Who Owes Me Three Dollars?

April 17, 2006

When I was a kid growing up in the Christian Refor…

Filed under: Uncategorized — ineedsheetmusic @ 5:09 am

When I was a kid
growing up in the Christian Reformed Church, one of the things that all of us knew was that in addition to the authorized ten commandments, there were several others that were right up there along side them that were just as inviolable. These were, among others, dancing, movies, card playing and gambling. (To digress a bit, there was a whole set of rules that were a fallout from observing the Sabbath day. This resulted in nearly all commercial establishments being closed on Sunday. It also resulted in many paper boys not having to lug the Sunday paper around since the local CRC Dutchmen knew that God would frown on them causing these paperboys to work on the Sabbath).

I’m here to tell you that in less than a half century the denomination has swung from some seriously goofy legalism to what can only be described as new revelation from on high. According to an article in the April 2006 Banner, which is the official publication of the denomination, not only is there “no explicit biblical teaching that gambling is inherently wrong” but “what we search for in the game of poker is really just an expression of what we’re meant to ultimately search for in life”.

I can’t spit out anything cogent having read this quote from a CRC pastor. But I don’t need to. This guy said it better.

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4 Comments »

  1. Barona here I come!

    Comment by out of thin air — April 17, 2006 @ 6:10 pm

  2. Sounds like a letter to the editor of the Banner ought to be forthcoming from your pen. I didn’t read the column myself, not being a careful Banner reader (yet).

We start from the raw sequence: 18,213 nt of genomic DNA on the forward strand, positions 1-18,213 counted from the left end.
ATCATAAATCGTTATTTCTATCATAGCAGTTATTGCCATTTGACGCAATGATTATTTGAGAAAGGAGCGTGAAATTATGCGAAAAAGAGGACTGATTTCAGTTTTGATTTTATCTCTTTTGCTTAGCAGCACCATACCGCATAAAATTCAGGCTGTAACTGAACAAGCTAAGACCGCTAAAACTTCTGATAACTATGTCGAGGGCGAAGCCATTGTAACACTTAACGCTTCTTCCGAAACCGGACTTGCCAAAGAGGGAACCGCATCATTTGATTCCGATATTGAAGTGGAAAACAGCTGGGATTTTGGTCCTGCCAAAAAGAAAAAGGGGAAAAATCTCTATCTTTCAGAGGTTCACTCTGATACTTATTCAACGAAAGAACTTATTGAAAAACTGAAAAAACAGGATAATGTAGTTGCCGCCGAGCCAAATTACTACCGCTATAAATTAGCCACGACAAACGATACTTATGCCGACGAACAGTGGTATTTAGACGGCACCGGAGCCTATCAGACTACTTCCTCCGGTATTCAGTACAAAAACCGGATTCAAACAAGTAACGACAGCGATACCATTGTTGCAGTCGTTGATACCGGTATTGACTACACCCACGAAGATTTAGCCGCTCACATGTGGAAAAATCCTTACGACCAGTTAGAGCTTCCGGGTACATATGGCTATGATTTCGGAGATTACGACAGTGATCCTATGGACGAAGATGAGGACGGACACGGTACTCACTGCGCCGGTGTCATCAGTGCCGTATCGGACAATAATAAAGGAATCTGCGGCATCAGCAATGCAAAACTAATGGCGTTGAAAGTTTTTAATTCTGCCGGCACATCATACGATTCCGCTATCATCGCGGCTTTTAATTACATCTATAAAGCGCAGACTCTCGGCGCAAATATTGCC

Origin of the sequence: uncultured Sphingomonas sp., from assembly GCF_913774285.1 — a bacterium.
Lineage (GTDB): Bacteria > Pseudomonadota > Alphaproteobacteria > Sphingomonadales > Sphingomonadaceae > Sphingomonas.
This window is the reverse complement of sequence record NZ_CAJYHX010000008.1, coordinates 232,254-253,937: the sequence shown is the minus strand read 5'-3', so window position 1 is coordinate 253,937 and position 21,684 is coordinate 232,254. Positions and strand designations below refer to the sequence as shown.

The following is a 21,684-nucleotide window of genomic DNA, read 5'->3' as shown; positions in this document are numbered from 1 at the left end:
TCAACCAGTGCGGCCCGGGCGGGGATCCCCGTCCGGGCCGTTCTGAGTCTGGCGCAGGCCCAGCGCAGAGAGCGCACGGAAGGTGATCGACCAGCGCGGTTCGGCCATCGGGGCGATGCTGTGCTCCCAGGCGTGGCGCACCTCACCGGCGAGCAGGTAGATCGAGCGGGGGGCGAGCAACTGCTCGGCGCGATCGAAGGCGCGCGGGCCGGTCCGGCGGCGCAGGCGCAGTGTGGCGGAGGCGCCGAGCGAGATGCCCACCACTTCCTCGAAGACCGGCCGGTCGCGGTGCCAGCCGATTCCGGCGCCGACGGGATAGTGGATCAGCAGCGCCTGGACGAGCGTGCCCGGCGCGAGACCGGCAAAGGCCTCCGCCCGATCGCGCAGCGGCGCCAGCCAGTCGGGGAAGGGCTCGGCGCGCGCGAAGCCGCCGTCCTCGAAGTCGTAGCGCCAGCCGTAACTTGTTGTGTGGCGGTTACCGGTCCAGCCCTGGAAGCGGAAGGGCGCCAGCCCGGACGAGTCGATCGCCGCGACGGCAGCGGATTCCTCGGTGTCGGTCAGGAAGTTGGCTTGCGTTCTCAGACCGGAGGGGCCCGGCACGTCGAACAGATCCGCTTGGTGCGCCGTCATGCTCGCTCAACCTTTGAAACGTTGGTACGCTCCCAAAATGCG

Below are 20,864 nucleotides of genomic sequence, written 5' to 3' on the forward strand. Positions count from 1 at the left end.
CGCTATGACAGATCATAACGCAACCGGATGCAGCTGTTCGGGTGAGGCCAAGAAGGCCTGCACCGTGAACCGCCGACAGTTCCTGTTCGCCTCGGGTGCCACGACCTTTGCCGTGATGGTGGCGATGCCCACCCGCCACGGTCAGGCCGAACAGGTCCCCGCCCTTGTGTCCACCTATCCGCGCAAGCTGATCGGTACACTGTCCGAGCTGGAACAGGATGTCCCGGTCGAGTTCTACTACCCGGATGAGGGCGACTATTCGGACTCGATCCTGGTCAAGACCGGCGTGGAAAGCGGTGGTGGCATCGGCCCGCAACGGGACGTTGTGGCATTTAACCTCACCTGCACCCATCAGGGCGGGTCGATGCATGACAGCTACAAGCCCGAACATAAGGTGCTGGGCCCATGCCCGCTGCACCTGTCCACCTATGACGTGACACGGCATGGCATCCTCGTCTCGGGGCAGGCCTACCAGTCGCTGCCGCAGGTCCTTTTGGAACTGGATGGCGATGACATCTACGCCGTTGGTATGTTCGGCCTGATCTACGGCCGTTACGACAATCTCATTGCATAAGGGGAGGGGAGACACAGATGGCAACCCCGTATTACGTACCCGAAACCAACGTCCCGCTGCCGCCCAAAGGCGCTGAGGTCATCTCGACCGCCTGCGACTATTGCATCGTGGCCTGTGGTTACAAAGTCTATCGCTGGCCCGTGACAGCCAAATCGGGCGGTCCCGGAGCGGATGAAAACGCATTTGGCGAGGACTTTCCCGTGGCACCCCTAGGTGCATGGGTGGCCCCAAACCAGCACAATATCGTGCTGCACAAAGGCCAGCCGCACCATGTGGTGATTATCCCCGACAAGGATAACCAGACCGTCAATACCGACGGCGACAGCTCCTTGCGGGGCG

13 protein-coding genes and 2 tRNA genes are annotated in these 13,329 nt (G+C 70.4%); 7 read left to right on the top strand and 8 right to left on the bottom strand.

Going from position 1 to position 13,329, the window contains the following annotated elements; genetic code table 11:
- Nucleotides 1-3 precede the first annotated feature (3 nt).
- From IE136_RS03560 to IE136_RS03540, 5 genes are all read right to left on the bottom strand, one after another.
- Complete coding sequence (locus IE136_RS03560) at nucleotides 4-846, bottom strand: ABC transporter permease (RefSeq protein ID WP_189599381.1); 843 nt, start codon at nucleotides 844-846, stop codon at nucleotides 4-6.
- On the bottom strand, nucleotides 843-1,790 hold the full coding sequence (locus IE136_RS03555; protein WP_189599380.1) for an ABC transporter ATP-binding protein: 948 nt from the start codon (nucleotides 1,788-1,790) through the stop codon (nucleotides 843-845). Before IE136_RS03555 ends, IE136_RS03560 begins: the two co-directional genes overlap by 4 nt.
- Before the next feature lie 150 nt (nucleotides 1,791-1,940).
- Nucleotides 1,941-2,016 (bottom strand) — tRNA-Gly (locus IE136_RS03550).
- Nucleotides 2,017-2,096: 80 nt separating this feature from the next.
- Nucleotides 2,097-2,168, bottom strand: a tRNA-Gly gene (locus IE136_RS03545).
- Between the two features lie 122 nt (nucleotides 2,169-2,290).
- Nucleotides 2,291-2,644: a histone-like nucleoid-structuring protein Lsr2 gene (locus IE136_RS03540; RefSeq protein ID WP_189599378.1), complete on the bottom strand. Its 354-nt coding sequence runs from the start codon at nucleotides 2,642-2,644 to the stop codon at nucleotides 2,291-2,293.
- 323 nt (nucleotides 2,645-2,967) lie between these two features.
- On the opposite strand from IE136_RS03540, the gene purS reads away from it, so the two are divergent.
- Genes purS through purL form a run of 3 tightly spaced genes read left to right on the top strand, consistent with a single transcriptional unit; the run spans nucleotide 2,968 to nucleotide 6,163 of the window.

Comment by B — April 17, 2006 @ 8:08 pm

  3. I’d never heard that prophecy about Tiger Woods. That’s some twisted up stuff there. My gosh — talk about vicarious living. That guy had vicarious delusions of grandeur!

    Equally weird is the article I found online arguing that the prophecy isn’t, in fact, farfetched. Who’s more foolish, the fool or the one who follows him?

    I wonder how Tiger Woods feels, knowing his father told the whole world that he would do more for humanity than any other person in history — including Ghandi and Nelson Mandela and Buddha (and, presumably, Jesus)?

    If my father published that kind of smack about me, I’d crawl in a hole and bury my talents just to show that I didn’t buy into that kind of conceit.

    I am a new father, and I will now make a prophecy about my son: he will live a whole, rounded life. He will explore. He will learn, and play, and hurt, and love. He will be quite, quite similar to all the rest of us — and we should all love him for it.

    Comment by the forester — May 18, 2006 @ 5:48 pm

  4. Oops, I posted my comment in the wrong place. Sorry about the confusion.

    Comment by the forester — May 18, 2006 @ 6:22 pm


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